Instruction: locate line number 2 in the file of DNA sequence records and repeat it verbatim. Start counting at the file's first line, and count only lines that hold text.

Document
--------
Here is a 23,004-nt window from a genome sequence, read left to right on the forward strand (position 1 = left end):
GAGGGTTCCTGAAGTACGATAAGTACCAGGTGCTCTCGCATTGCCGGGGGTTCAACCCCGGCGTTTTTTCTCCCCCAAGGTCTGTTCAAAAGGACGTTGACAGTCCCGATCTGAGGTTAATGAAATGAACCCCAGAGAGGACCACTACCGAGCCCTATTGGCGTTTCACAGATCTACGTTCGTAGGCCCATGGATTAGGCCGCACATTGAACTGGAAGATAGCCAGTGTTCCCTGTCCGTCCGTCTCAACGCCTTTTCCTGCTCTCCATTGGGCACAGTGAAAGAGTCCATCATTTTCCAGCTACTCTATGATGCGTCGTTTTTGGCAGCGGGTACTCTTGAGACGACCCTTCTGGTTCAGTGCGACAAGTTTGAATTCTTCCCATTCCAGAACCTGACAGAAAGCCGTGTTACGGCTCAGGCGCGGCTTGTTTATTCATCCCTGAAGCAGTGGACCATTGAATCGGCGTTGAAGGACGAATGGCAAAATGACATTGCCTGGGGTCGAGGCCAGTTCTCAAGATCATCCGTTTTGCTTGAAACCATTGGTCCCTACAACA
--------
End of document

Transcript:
GAGGGTTCCTGAAGTACGATAAGTACCAGGTGCTCTCGCATTGCCGGGGGTTCAACCCCGGCGTTTTTTCTCCCCCAAGGTCTGTTCAAAAGGACGTTGACAGTCCCGATCTGAGGTTAATGAAATGAACCCCAGAGAGGACCACTACCGAGCCCTATTGGCGTTTCACAGATCTACGTTCGTAGGCCCATGGATTAGGCCGCACATTGAACTGGAAGATAGCCAGTGTTCCCTGTCCGTCCGTCTCAACGCCTTTTCCTGCTCTCCATTGGGCACAGTGAAAGAGTCCATCATTTTCCAGCTACTCTATGATGCGTCGTTTTTGGCAGCGGGTACTCTTGAGACGACCCTTCTGGTTCAGTGCGACAAGTTTGAATTCTTCCCATTCCAGAACCTGACAGAAAGCCGTGTTACGGCTCAGGCGCGGCTTGTTTATTCATCCCTGAAGCAGTGGACCATTGAATCGGCGTTGAAGGACGAATGGCAAAATGACATTGCCTGGGGTCGAGGCCAGTTCTCAAGATCATCCGTTTTGCTTGAAACCATTGGTCCCTACAACA